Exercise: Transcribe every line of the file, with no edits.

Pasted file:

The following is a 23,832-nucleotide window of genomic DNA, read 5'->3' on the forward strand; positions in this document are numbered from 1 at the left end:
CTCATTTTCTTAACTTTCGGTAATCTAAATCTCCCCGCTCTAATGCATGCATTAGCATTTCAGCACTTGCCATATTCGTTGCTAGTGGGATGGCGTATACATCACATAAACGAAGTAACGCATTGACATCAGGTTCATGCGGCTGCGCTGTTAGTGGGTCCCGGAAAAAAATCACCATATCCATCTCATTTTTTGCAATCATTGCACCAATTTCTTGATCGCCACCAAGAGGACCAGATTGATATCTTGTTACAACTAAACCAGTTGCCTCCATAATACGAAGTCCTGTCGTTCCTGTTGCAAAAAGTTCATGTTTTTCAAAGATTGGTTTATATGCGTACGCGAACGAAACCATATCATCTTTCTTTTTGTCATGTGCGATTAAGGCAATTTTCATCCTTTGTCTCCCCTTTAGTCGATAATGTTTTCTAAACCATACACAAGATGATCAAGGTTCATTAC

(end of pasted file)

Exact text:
The following is a 23,832-nucleotide window of genomic DNA, read 5'->3' on the forward strand; positions in this document are numbered from 1 at the left end:
CTCATTTTCTTAACTTTCGGTAATCTAAATCTCCCCGCTCTAATGCATGCATTAGCATTTCAGCACTTGCCATATTCGTTGCTAGTGGGATGGCGTATACATCACATAAACGAAGTAACGCATTGACATCAGGTTCATGCGGCTGCGCTGTTAGTGGGTCCCGGAAAAAAATCACCATATCCATCTCATTTTTTGCAATCATTGCACCAATTTCTTGATCGCCACCAAGAGGACCAGATTGATATCTTGTTACAACTAAACCAGTTGCCTCCATAATACGAAGTCCTGTCGTTCCTGTTGCAAAAAGTTCATGTTTTTCAAAGATTGGTTTATATGCGTACGCGAACGAAACCATATCATCTTTCTTTTTGTCATGTGCGATTAAGGCAATTTTCATCCTTTGTCTCCCCTTTAGTCGATAATGTTTTCTAAACCATACACAAGATGATCAAGGTTCATTAC